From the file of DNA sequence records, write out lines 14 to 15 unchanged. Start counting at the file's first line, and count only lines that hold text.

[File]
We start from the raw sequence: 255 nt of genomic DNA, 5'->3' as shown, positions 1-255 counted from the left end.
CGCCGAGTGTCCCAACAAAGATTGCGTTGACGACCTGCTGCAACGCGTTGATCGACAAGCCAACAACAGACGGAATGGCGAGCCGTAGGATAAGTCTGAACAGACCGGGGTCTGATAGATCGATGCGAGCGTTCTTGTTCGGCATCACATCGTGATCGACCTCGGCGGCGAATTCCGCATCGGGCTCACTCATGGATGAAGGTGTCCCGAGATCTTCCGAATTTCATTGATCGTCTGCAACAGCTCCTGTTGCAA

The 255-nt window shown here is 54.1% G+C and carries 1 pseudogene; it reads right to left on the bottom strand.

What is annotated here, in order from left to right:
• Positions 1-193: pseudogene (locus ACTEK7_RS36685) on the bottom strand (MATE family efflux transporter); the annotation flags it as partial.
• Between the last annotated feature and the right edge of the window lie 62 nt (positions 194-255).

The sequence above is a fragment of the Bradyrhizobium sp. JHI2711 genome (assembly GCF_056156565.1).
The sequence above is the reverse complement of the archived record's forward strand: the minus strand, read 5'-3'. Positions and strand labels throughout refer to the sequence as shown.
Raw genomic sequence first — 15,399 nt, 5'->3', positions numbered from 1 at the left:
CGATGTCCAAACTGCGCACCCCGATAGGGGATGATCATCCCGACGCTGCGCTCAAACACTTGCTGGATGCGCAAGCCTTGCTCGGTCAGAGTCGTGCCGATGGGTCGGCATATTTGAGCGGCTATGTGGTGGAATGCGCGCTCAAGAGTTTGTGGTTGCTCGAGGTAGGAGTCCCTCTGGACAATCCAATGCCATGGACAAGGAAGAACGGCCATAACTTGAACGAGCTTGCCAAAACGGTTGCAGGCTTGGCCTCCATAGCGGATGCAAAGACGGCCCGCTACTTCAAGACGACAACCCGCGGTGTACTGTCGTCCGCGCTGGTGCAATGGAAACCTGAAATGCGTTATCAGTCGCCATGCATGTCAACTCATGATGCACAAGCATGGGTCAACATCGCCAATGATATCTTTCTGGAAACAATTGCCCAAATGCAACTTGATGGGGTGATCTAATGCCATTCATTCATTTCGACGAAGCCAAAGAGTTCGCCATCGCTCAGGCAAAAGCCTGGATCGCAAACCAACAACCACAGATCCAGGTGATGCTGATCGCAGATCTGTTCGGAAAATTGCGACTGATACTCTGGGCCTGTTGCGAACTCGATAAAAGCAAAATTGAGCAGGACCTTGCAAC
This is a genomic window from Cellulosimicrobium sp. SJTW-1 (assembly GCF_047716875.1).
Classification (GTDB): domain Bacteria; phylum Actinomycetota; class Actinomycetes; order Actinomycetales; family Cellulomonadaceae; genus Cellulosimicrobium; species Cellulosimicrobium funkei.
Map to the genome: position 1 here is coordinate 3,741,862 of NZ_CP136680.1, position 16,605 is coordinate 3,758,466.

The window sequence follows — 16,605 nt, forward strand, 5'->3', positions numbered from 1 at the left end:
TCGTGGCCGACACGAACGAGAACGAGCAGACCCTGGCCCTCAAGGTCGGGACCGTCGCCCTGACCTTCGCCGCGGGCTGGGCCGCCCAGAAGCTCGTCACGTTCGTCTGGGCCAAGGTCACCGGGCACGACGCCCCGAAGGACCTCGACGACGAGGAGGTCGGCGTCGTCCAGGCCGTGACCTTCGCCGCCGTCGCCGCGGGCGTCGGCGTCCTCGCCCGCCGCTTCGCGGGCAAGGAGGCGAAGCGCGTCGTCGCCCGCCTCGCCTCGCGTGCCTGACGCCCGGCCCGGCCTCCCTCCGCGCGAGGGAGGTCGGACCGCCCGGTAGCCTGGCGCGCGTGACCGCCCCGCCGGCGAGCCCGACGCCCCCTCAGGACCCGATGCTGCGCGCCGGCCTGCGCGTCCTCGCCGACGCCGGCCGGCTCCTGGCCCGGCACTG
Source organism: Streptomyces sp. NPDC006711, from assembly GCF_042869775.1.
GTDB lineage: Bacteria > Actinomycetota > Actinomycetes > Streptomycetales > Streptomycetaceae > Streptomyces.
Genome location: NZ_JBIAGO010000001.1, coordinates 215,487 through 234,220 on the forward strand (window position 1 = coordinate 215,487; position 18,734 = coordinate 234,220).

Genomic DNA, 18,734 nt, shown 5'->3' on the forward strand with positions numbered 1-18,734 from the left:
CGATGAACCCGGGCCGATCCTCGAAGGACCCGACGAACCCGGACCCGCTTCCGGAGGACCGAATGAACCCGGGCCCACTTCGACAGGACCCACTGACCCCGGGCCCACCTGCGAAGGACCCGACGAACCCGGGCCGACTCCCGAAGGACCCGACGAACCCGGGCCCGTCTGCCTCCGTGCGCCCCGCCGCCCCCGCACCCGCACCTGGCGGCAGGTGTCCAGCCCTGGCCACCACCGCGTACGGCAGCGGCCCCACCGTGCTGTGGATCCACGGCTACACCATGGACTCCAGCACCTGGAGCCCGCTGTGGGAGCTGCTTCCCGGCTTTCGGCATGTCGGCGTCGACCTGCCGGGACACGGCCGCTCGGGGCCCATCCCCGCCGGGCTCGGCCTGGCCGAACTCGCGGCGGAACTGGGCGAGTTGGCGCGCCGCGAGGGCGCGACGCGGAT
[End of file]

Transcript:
The window sequence follows — 16,605 nt, forward strand, 5'->3', positions numbered from 1 at the left end:
TCGTGGCCGACACGAACGAGAACGAGCAGACCCTGGCCCTCAAGGTCGGGACCGTCGCCCTGACCTTCGCCGCGGGCTGGGCCGCCCAGAAGCTCGTCACGTTCGTCTGGGCCAAGGTCACCGGGCACGACGCCCCGAAGGACCTCGACGACGAGGAGGTCGGCGTCGTCCAGGCCGTGACCTTCGCCGCCGTCGCCGCGGGCGTCGGCGTCCTCGCCCGCCGCTTCGCGGGCAAGGAGGCGAAGCGCGTCGTCGCCCGCCTCGCCTCGCGTGCCTGACGCCCGGCCCGGCCTCCCTCCGCGCGAGGGAGGTCGGACCGCCCGGTAGCCTGGCGCGCGTGACCGCCCCGCCGGCGAGCCCGACGCCCCCTCAGGACCCGATGCTGCGCGCCGGCCTGCGCGTCCTCGCCGACGCCGGCCGGCTCCTGGCCCGGCACTG